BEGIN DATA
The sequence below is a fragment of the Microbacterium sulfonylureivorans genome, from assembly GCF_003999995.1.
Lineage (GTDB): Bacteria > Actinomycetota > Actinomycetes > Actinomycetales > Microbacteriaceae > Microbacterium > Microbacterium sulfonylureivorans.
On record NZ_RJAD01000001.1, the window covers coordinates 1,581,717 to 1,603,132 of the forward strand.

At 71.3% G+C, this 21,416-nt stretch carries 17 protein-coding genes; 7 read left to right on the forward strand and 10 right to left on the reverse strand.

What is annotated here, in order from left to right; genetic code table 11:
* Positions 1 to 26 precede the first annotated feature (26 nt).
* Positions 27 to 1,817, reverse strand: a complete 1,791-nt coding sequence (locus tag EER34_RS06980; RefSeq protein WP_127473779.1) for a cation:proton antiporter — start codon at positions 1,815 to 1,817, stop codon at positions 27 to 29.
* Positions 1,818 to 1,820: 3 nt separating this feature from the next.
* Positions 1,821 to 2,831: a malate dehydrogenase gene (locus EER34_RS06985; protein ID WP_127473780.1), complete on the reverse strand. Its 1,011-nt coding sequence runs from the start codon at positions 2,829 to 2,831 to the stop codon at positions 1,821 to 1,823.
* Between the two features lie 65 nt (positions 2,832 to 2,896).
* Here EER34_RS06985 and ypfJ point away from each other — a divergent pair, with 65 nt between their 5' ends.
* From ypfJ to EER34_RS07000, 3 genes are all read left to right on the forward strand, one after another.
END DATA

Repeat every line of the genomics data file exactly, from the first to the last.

The sequence below is a fragment of the Microbacterium sulfonylureivorans genome, from assembly GCF_003999995.1.
Lineage (GTDB): Bacteria > Actinomycetota > Actinomycetes > Actinomycetales > Microbacteriaceae > Microbacterium > Microbacterium sulfonylureivorans.
On record NZ_RJAD01000001.1, the window covers coordinates 1,581,717 to 1,603,132 of the forward strand.

At 71.3% G+C, this 21,416-nt stretch carries 17 protein-coding genes; 7 read left to right on the forward strand and 10 right to left on the reverse strand.

What is annotated here, in order from left to right; genetic code table 11:
* Positions 1 to 26 precede the first annotated feature (26 nt).
* Positions 27 to 1,817, reverse strand: a complete 1,791-nt coding sequence (locus tag EER34_RS06980; RefSeq protein WP_127473779.1) for a cation:proton antiporter — start codon at positions 1,815 to 1,817, stop codon at positions 27 to 29.
* Positions 1,818 to 1,820: 3 nt separating this feature from the next.
* Positions 1,821 to 2,831: a malate dehydrogenase gene (locus EER34_RS06985; protein ID WP_127473780.1), complete on the reverse strand. Its 1,011-nt coding sequence runs from the start codon at positions 2,829 to 2,831 to the stop codon at positions 1,821 to 1,823.
* Between the two features lie 65 nt (positions 2,832 to 2,896).
* Here EER34_RS06985 and ypfJ point away from each other — a divergent pair, with 65 nt between their 5' ends.
* From ypfJ to EER34_RS07000, 3 genes are all read left to right on the forward strand, one after another.